Top KC Current pick Elyse Bennett fills in for Lynn Williams

KC Current forward Elyse Bennett (No. 23) tries to track down the ball during Saturday's home game between Current and Racing Louisville at Children's Mercy Park in Kansas City, Kansas.

KC Current forward Elyse Bennett (No. 23) tries to track down the ball during Saturday’s home game between Current and Racing Louisville at Children’s Mercy Park in Kansas City, Kansas.

Especially for the star

A few years ago, a middle school student kicked the ball around at halftime of her brother’s soccer game in Green Bay, Wisconsin.

A coach approached the girl’s parents and asked which team she was playing for. The girl was Elyse Bennett, who would one day be drafted as the Kansas City Current’s top pick for the 2022 National Women’s Soccer League.

In fact, Bennett was not playing football at all at the time. She had never played on an organized team. As a child, she balanced many activities and sports — competitive cheerleading, basketball, volleyball, track and field — but not soccer.

Not then. Not yet.

“Elyse was always very determined about what she set out to do,” said Mindy Bennett, Elyse’s mother.

Elyse’s father, Edgar Bennett, played in the NFL for seven years and won a Super Bowl XXXI ring with the Green Bay Packers. (He is currently the wide receivers coach for the Las Vegas Raiders.)

Her brother also played several sports, but he excelled at football. And that was Elyse Bennett’s first encounter with the game. The two would soon become competitive in football as they were in virtually everything else.

“We played a lot of board games at our house,” her mother recalls, “and it was all high stakes.”

Today, Elyse Bennett credits this competitive atmosphere at home for fueling her drive and determination.

“The competitive nature of our household was something that ran through everyone,” she said. “My parents made sure I stayed humble and just put my head down and ground my entire journey.”

And what a drudgery it was.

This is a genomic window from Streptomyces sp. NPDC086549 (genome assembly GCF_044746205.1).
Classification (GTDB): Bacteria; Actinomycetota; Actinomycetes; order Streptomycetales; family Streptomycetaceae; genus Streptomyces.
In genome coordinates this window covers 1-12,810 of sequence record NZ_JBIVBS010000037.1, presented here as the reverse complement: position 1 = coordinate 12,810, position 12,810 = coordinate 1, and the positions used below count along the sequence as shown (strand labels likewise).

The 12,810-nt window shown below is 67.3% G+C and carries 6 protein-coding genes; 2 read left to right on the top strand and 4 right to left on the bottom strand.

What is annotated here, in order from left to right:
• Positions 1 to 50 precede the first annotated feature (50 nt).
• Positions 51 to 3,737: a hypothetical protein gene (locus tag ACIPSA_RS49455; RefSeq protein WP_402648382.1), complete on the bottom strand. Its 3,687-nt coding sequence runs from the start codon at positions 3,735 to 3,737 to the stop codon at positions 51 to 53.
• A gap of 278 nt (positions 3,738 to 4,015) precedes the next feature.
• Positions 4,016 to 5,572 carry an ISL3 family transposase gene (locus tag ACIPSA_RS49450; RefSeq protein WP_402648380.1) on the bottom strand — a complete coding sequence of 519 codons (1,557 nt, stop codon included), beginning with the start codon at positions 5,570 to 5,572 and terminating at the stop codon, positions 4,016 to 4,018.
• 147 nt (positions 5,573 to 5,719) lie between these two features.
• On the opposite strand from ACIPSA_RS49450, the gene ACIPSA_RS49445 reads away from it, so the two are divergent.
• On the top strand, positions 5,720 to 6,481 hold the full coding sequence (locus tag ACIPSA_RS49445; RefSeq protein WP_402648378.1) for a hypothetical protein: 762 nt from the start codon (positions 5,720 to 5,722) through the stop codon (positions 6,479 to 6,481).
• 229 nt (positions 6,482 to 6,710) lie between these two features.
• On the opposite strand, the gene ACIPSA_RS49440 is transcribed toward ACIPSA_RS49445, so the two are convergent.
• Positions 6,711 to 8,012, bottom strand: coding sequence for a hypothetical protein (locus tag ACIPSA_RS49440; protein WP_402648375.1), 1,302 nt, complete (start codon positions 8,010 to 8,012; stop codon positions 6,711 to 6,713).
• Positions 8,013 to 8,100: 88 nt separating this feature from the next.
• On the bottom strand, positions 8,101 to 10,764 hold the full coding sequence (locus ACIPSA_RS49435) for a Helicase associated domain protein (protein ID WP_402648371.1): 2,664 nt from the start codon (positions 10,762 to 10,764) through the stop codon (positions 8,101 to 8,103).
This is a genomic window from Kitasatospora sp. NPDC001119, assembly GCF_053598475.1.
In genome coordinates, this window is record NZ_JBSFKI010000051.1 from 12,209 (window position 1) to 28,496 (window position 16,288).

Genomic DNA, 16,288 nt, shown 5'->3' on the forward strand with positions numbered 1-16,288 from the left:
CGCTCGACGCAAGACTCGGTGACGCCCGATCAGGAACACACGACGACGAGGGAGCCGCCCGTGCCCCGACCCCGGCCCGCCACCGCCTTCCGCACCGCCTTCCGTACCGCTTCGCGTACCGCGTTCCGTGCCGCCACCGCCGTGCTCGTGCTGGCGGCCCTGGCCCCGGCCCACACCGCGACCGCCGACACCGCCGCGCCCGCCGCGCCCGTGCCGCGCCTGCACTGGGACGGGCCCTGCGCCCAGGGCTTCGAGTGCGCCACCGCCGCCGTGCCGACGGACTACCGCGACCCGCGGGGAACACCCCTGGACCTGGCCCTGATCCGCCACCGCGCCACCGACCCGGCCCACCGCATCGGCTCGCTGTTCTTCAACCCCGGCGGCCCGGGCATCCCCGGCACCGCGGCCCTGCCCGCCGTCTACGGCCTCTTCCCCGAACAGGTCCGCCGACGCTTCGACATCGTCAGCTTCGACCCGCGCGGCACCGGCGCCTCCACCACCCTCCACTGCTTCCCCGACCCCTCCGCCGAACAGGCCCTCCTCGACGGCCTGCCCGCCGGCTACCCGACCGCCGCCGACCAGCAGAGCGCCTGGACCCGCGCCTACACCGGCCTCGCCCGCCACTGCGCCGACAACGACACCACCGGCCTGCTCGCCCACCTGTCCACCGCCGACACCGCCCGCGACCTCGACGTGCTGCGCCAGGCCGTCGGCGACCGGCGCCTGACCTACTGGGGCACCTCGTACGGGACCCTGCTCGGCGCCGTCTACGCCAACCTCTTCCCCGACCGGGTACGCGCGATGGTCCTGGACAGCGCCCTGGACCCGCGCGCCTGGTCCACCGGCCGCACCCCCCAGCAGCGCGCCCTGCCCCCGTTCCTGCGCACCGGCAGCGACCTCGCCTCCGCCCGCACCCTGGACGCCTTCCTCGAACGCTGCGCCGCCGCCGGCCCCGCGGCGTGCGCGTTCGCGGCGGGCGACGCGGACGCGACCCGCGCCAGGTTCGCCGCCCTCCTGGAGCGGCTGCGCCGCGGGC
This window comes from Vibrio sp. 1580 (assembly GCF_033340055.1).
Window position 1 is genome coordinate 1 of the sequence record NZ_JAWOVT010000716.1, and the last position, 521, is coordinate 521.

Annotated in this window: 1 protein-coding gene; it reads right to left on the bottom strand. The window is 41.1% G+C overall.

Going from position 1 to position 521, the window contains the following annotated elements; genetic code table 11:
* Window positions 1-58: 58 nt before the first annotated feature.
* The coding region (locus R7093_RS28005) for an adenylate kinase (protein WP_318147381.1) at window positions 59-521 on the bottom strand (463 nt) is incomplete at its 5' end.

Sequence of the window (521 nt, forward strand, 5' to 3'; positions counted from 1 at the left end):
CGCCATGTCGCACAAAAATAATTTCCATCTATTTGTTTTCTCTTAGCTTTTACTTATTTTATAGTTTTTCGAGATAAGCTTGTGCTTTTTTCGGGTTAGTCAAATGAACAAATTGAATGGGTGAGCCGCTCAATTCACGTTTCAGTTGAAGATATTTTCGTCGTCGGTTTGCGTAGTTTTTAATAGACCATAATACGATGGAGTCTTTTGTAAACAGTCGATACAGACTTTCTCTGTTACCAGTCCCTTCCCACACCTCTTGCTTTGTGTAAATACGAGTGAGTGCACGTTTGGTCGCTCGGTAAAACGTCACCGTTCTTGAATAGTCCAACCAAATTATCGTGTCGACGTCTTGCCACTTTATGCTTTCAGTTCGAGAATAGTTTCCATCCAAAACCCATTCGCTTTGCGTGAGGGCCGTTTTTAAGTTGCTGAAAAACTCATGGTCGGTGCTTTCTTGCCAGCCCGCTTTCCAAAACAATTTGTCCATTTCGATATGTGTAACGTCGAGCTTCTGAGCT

Elyse Bennett was relatively late in soccer, but once she started playing, she was addicted to it. She joined a team at her brother’s game shortly after that halftime chat between her parents and the curious coach.

Usually girls and boys who want to play football in Division I have found their way to competitive teams at U-12 level. But by the time she started playing college football, Bennett had just over four years of playing experience.

“Every coach we spoke to was like, ‘Where? Where have you been?’” Mindy Bennett said. “A lot of girls already had names and reputations, and no one had any idea who Elyse was.”

When asked for a word to describe her playstyle, Elyse Bennett offers this: gritty.

“I think every single day I’m going to come out and fight and fight to win for my teammates and myself,” she said. “I feel like I come in with this competitive nature every day.”

She developed that courage through her competitive home life, but also through learning how to deal with adversity. She tore her cruciate ligament during her senior year of high school, which could have been devastating for someone who was already late on the recruiting scene.

During her second season at Washington State University, she tore her cruciate ligament again. But after her second injury, at least she knew what she was struggling with during the rehab process.

“Mentally it wasn’t easier,” she said. “But it was a little easier physically because I knew exactly what needed to be done to get where I was.”

Bennett played 93 games during her Washington State career, the second-highest in program history. She ranks sixth all-time there in goals and would become the seventh overall pick in the 2022 NWSL draft.

Bennett, who is now a professional soccer player, had little time to adjust to the professional game before being pushed into the starting lineup when Lynn Williams, a star player acquired from The Current last offseason, with a season-ending injury went down.

Certainly big shoes to fill. But she did it in four NWSL Challenge Cup games. Bennett recorded four assists in six games, including a scintillating run-and-pass that helped the Current capture the Central Division crown of the tournament.

She has all the physical requirements to succeed as a professional soccer striker. Big, fast and strong, she’s getting more and more comfortable on the ball.

It’s evident that this 22-year-old latecomer has only just begun to show what she’s capable of.

“Every year I see her play, she’s better than the year before,” her mother said. “I’m not sure she knows her upper limit yet.”

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